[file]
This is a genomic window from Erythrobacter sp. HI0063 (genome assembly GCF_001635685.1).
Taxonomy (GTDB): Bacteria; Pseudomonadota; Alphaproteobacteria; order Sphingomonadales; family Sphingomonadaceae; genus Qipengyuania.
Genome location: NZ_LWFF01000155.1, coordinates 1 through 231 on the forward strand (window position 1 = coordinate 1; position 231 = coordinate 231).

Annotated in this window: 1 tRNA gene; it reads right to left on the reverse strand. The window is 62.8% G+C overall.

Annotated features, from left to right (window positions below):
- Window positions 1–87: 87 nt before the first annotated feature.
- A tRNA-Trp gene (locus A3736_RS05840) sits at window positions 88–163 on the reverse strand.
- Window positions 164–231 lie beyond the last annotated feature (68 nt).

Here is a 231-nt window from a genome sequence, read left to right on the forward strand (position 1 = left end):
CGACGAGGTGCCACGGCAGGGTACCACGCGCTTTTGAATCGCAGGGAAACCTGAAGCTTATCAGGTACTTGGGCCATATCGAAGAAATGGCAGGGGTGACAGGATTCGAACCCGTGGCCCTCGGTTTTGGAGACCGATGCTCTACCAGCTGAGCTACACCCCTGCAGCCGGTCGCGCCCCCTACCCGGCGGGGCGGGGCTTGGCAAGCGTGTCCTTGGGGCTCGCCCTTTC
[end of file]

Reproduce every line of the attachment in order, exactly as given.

This is a genomic window from Erythrobacter sp. HI0063 (genome assembly GCF_001635685.1).
Taxonomy (GTDB): Bacteria; Pseudomonadota; Alphaproteobacteria; order Sphingomonadales; family Sphingomonadaceae; genus Qipengyuania.
Genome location: NZ_LWFF01000155.1, coordinates 1 through 231 on the forward strand (window position 1 = coordinate 1; position 231 = coordinate 231).

Annotated in this window: 1 tRNA gene; it reads right to left on the reverse strand. The window is 62.8% G+C overall.

Annotated features, from left to right (window positions below):
- Window positions 1–87: 87 nt before the first annotated feature.
- A tRNA-Trp gene (locus A3736_RS05840) sits at window positions 88–163 on the reverse strand.
- Window positions 164–231 lie beyond the last annotated feature (68 nt).

Here is a 231-nt window from a genome sequence, read left to right on the forward strand (position 1 = left end):
CGACGAGGTGCCACGGCAGGGTACCACGCGCTTTTGAATCGCAGGGAAACCTGAAGCTTATCAGGTACTTGGGCCATATCGAAGAAATGGCAGGGGTGACAGGATTCGAACCCGTGGCCCTCGGTTTTGGAGACCGATGCTCTACCAGCTGAGCTACACCCCTGCAGCCGGTCGCGCCCCCTACCCGGCGGGGCGGGGCTTGGCAAGCGTGTCCTTGGGGCTCGCCCTTTC